Video source: YouTube, CNBC Television
By Tom Hals
Norwegian Cruise Line heads to federal court on Friday in a battle that pits the company's plan for returning to the seas against Florida Governor Ron DeSantis's vow to oppose COVID-19 "vaccine passports."
The court battle comes as big business and some government entities are responding to the rapid spread of the Delta variant of the coronavirus with vaccination requirements, prompting legal challenges from vaccine skeptics and civil libertarians.
Norwegian plans to make its first post-pandemic departure from Miami, the main port for Caribbean cruises, on Aug. 15. As part of its plan to guard against a COVID-19 outbreak, it will require passengers to prove they have been vaccinated.
Banning anyone who refuses to prove their vaccine status will run afoul of Florida's law, which forbids businesses, government entities and schools from requiring proof of COVID-19 immunity in return for a service. The law has certain exceptions, such as for healthcare.
The ban on "vaccine passports" took effect on July 1 and Norwegian faces a fine of up to $5,000 for each violation.
The law essentially codified an executive order signed in April by DeSantis, who is staunchly against COVID-19 restrictions, even as the Republican governor's state has become a hotbed of infections and hospitalizations have hit record levels.
Norwegian has said in court papers that enforcing the law would be "devastating" to its passengers, employees and suppliers by forcing the cancellation of the cruise, and condemned the law as doing nothing for passenger safety.
"What this ban really does is score political points," it said in court papers.
Norwegian is ramping up its return to cruises, which the Centers for Disease Control and Prevention (CDC) shut down in March 2020 with its "No Sail" order.
On Saturday, Norwegian will make its first post-pandemic sailing from a U.S. port with an Alaska cruise from Seattle.
In order to sail, Norwegian has attested to the CDC it would confirm that at least 95% of passengers have been vaccinated.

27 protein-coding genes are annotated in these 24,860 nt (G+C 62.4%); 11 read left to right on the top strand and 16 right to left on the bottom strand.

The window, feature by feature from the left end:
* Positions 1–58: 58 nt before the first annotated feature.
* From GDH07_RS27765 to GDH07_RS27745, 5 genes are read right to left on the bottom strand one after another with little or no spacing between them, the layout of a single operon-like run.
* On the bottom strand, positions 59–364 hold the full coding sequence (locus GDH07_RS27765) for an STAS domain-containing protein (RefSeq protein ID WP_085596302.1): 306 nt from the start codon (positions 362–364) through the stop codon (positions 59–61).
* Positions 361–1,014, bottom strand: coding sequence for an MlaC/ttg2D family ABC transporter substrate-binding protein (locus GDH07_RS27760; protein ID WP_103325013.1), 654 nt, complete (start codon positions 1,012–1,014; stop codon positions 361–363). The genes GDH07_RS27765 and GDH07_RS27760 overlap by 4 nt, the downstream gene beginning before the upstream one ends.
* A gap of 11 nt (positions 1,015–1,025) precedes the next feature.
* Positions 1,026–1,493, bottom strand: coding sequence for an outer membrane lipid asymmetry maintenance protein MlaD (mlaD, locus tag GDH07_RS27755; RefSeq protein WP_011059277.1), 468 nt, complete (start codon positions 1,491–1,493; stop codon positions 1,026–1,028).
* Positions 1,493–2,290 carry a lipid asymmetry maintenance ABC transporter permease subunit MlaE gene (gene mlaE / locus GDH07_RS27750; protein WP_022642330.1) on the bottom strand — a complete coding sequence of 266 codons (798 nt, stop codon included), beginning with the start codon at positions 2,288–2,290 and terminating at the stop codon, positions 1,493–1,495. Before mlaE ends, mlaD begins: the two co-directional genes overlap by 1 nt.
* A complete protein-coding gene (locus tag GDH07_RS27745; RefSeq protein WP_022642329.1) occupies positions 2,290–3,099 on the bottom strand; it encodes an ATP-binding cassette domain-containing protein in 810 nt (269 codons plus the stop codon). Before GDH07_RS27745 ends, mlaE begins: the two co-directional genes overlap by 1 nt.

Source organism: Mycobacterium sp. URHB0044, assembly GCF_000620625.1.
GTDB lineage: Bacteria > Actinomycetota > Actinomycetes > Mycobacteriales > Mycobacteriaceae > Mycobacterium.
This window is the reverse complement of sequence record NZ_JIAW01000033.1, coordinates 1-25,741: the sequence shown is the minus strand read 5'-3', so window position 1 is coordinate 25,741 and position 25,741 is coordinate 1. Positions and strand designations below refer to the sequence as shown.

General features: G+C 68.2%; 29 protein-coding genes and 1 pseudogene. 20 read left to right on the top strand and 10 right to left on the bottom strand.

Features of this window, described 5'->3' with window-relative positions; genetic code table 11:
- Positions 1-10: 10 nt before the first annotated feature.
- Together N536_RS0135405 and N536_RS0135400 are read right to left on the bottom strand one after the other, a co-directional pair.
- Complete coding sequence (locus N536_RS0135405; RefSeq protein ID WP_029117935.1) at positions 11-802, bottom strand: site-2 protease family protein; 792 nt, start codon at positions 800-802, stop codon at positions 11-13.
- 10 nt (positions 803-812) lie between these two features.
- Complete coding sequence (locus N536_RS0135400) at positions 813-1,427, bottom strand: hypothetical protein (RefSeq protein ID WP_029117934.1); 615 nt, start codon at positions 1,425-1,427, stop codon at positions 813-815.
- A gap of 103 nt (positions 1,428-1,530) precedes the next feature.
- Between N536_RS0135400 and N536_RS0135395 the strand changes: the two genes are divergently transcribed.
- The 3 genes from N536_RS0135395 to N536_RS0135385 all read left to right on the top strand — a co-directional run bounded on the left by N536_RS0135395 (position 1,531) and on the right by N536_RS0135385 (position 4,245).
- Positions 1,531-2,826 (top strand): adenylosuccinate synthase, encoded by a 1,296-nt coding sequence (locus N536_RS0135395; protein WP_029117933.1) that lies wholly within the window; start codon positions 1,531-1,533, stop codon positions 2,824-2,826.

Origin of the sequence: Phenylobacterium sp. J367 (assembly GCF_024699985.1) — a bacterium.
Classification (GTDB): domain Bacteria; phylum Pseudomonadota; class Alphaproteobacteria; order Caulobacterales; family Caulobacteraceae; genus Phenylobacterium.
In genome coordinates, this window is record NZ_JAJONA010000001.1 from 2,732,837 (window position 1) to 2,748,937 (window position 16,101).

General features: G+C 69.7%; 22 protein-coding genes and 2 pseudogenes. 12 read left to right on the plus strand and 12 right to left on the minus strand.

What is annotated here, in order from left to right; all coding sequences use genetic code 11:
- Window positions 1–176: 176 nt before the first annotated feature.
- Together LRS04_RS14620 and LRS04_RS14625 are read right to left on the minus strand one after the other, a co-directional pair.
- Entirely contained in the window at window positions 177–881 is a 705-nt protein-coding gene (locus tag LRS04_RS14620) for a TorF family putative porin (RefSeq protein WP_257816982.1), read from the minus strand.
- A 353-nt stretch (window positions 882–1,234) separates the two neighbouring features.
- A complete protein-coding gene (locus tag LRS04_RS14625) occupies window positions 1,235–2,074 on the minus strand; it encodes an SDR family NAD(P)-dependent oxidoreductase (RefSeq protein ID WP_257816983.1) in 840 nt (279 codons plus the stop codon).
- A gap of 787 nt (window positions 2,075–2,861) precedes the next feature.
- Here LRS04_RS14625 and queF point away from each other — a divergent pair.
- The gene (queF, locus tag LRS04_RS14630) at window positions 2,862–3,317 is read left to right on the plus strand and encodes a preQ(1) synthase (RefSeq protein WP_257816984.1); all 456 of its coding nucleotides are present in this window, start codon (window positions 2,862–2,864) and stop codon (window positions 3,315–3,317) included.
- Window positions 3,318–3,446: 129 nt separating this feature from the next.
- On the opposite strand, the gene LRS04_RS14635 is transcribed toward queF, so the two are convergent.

The company has urged U.S. District Judge Kathleen Williams in Miami to block the Florida law, saying it is pre-empted by the CDC's authority.
Norwegian said in court papers that the Florida law violates the company's First Amendment rights by restricting the flow of information with customers and interferes with interstate commerce.
The state has responded that Norwegian is free to ask for proof of vaccination and its customers are free to provide it, but the cruise line cannot deny entry to the ship for anyone who declines to provide documentation.
It argued that Norwegian could have opted, as rival cruise operators did, to seek CDC approval through a process of running simulated voyages and applying other COVID-19 protocols such as masking indoors.
Norwegian's arguments face an added wrinkle. The CDC cruise restrictions were temporarily blocked in Florida late last month after the state sued.
Norwegian argued the preliminary injunction against the CDC requirements is not final and the cruise line still must comply outside Florida.
DeSantis has been dismissive of the plight of Norwegian, which he called "one of the smaller" cruise lines and has said the company's "niche" could be filled by other operators if it left Florida.
Royal Caribbean said on Wednesday it will be requiring passengers to be fully vaccinated, although the policy will not apply to cruises departing from Florida.
Reporting by Tom Hals in Wilmington, Delaware; editing by Noeleen Walder and Jonathan Oatis.